What Is the Primary Function of the Calvin Cycle?

What Is the Primary Function of the Calvin Cycle?

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The Calvin cycle is the final step of photosynthesis. Here is an explanation of the primary function of this important step:

Converting Carbon Dioxide and Water Into Glucose

In the most general sense, the primary function of the Calvin cycle is to make organic products that plants need using the products from the light reactions of photosynthesis (ATP and NADPH). These organic products include glucose, the sugar made using carbon dioxide and water, plus protein (using nitrogen fixed from the soil) and lipids (e.g., fats and oils).

This is carbon fixation, or fixing inorganic carbon into organic molecules that the plant can use:

3 CO2 + 6 NADPH + 5 H2O + 9 ATP → glyceraldehyde-3-phosphate (G3P) + 2 H+ + 6 NADP+ + 9 ADP + 8 Pi (Pi = inorganic phosphate)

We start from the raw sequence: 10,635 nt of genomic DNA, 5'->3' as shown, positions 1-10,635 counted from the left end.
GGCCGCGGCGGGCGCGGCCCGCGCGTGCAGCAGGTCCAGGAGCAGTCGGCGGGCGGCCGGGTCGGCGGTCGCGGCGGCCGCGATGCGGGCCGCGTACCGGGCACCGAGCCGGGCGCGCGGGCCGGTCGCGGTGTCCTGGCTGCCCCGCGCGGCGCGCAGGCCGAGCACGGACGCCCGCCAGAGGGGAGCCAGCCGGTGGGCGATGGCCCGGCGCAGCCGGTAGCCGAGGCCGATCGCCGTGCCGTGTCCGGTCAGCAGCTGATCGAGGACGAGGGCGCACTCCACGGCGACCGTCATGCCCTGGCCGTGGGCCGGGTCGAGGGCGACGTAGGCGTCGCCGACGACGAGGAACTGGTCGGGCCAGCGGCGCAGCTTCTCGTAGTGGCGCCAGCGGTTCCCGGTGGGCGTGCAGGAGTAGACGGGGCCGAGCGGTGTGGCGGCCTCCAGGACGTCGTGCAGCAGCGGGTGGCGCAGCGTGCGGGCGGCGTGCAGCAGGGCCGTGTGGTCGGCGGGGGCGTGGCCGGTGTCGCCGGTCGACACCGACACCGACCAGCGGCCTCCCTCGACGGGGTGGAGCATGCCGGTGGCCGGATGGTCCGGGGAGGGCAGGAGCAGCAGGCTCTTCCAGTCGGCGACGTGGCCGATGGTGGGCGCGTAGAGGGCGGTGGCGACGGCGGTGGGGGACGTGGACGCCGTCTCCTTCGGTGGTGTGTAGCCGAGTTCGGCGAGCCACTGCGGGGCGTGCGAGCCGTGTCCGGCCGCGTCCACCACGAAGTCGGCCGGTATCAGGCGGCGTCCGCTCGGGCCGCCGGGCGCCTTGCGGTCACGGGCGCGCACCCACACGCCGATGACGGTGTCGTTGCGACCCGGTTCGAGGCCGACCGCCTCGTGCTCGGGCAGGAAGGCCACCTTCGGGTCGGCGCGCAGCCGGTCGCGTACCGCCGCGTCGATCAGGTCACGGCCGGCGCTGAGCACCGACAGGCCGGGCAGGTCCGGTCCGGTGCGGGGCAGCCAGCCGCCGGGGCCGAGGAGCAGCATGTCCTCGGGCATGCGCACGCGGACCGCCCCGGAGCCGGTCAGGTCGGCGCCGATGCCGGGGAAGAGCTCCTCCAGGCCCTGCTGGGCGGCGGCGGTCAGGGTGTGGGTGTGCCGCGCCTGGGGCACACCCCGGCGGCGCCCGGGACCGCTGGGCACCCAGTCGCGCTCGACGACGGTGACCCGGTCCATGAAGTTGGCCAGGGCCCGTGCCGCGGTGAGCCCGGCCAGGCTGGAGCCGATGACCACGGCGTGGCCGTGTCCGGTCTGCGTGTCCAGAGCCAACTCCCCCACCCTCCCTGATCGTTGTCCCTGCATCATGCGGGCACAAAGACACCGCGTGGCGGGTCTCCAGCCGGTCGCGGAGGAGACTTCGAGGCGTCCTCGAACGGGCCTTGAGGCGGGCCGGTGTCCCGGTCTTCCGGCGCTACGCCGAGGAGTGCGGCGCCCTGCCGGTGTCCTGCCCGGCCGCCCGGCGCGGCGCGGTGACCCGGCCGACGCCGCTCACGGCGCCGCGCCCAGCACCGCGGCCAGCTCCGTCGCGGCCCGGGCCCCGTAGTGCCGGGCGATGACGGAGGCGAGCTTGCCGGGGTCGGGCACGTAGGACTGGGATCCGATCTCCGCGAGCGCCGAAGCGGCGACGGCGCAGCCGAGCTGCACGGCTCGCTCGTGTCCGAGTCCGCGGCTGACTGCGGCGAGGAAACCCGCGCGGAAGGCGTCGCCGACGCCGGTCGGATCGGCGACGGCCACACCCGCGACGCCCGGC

The key enzyme for the reaction is RuBisCO. Although most texts simply say the cycle makes glucose, the Calvin cycle actually produces 3-carbon molecules, which are eventually converted into the hexose (C6) sugar, glucose.

The Calvin cycle is a set of light-independent chemical reactions, so you might also hear it referred to as the dark reactions. This doesn't mean the Calvin cycle occurs only in the dark; it just doesn't require energy from light for the reactions to occur.


The primary function of the Calvin cycle is carbon fixation, which is making simple sugars from carbon dioxide and water.

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